Nerdlocker Movie Review: Frankenstein’s Army


posterDirector Richard Raaphorst’s Nazi zombie project has been in the works for more than ten years. It started out as Worst Case Scenario, a film about a zombie invasion of the Netherlands by Germany after the German team loses the soccer World Cup finale. They actually began shooting and a trailer was released in 2006, but eventually the film was abandoned due to financial difficulties. Raaphorst then channeled his energy to a new incarnation of the project, with a new story set near the end of World War II. Frankenstein’s Army finally had its world premiere earlier this year at the International Film Festival Rotterdam and this Friday the movie will be released in the United States.

I was lucky enough to see the film at IFFR, before the trailer was out, and from what I had seen of the Worst Case Scenario promo material and some unreaveling teasers for Frankenstein’s Army, I really didn’t know what to expect. Spoiler: It’s awesome.

***Warning: spoilers ahead!***

04I was surprised to learn that the movie is actually a found footage film, shot entirely from the first person perspective. The images we see are recorded by a film student in the Red Army who is tasked by Stalin to document the Soviet advance into Germany towards the end of World War II. The squad he’s attached to gets a backup request over the radio from a nearby group of Russians so they head out to aid their comrades. At first the found footage approach and the hokey Russian accents may make the movie come across as a little cheap, but don’t let that give you the wrong impression! I got used to the accents and the first person perspective turned out to work really well.

As the group moves through the rural landscape and abandoned villages they encounter emptied graves and bodies with weird implants and modifications. Among the ruins they stumble upon an old man who lures them into an abandoned laboratory. Inside they find horribly disfigured bodies and learn that the old man is an insane scientist who uses the dead to create an army of half human, half mechanical monstrosities. From that point on the movie is a hilariously disturbing rollercoaster ride of gore and insanity.

09The found footage element actually turns out to be one of the coolest aspects of the movie, because it’s so cleverly used. For example, a soldier will be talking to the camera facing down and the viewer will see one of those deformed monsters jumping into the shot before the characters realize it. It’s the camerawork of a great horror movie, but because it’s done with the camera that’s “actually there” it makes sense for the story. It jumps from calm to chaotic and it works really well. It’s just awesome and probably the most creative way I’ve seen the found footage thing done in a film.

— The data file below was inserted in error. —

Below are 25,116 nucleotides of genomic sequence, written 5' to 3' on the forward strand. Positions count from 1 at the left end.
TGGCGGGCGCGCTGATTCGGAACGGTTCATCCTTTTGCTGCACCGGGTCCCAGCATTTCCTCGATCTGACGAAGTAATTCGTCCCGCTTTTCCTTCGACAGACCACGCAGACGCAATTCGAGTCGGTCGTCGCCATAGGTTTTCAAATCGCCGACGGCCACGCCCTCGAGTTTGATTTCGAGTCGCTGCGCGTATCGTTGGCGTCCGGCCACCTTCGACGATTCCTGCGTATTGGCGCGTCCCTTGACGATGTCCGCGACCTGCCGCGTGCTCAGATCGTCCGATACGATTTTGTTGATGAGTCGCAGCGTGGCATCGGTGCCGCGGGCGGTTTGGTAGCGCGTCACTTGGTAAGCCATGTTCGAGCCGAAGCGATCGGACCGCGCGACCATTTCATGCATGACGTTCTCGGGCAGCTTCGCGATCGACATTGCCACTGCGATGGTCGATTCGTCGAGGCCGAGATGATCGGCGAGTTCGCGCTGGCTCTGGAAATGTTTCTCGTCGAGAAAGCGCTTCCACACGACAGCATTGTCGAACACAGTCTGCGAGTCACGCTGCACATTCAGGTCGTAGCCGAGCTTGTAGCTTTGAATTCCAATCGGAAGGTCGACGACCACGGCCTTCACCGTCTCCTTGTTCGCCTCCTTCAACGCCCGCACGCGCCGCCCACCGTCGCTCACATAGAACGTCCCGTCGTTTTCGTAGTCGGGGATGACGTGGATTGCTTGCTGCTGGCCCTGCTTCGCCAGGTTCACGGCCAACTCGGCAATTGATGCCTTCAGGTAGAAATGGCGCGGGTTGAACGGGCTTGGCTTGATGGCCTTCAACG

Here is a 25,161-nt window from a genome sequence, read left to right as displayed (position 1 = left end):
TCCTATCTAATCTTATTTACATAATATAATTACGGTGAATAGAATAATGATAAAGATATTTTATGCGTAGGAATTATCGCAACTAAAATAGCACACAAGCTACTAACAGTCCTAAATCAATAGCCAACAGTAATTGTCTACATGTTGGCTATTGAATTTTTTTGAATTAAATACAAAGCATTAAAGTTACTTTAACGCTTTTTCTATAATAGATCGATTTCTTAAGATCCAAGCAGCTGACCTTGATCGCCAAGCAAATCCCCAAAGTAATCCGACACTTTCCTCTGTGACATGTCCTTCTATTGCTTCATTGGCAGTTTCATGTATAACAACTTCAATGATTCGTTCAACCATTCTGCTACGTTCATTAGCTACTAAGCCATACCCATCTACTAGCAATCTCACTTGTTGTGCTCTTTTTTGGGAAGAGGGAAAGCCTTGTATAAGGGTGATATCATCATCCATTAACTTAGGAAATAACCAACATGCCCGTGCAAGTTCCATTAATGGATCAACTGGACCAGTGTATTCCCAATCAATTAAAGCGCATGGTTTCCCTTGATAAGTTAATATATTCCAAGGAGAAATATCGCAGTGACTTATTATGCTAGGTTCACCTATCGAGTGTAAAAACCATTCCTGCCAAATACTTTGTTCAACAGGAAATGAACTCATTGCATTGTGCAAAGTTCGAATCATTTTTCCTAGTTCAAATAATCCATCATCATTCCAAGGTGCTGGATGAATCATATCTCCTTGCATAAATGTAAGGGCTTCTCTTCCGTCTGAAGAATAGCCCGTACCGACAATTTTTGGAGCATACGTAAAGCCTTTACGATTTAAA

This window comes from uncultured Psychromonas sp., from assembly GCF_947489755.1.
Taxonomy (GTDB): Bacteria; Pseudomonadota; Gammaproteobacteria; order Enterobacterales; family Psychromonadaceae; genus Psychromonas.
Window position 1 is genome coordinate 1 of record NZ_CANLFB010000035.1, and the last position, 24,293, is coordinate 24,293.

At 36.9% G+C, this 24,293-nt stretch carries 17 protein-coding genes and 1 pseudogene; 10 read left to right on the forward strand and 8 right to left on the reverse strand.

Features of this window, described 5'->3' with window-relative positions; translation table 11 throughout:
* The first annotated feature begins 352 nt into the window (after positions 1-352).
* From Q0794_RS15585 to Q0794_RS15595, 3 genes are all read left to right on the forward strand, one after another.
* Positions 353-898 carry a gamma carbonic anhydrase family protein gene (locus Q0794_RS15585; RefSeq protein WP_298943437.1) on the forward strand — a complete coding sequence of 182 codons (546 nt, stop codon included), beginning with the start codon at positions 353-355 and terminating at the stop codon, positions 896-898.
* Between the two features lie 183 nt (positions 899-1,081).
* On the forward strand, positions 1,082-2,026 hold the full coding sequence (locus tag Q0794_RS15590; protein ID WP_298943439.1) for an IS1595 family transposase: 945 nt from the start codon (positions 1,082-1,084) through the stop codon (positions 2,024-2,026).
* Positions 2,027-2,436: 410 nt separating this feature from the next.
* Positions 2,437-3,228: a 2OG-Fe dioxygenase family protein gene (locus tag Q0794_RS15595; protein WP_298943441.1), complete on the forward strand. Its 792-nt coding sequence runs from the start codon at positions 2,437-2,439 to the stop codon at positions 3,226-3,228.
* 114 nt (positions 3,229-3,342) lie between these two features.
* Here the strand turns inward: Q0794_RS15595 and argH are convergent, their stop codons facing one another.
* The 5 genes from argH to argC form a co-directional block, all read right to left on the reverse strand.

Karel Roden, who you’ll probably recognize from Hellboy or RocknRolla, is amazing as the deranged scientist Viktor, and the soldier’s encounters with him and his creations are as funny as they are disgusting and frightening. The doctor’s “Zombots” range from guys with lobsterlike machete arms, to Nazis with pneumatic drills instead of limbs, to a zombot with a full sized working proppelor where his head should be. I don’t think I’ve ever had as much fun while watching a movie this disturbing.

02For an exploitation film (I really dislike that term because movies like this are much more than that), the plot is actually pretty good too. Some characters aren’t who they seem and as the movie goes along this makes the story a lot more interesting. They’re not just there to be randomly picked off for a gory end. Once the carnage starts the movie still goes in directions you won’t entirely expect, aside from the mayhem you do expect of course.

Frankenstein’s Army has the grittyness and “realism” I wanted in Iron Sky (and I still very much enjoyed that movie, so go figure), but includes all the weird fun stuff as well. The camerawork is great, Karel Roden is fantastic and the monsters are creative and ridiculous. 4.5 Nerdskulls!

Frankenstein’s Army is out in the US this Friday (26th of July) in select theaters and on video-on-demand.

Check out the trailer!

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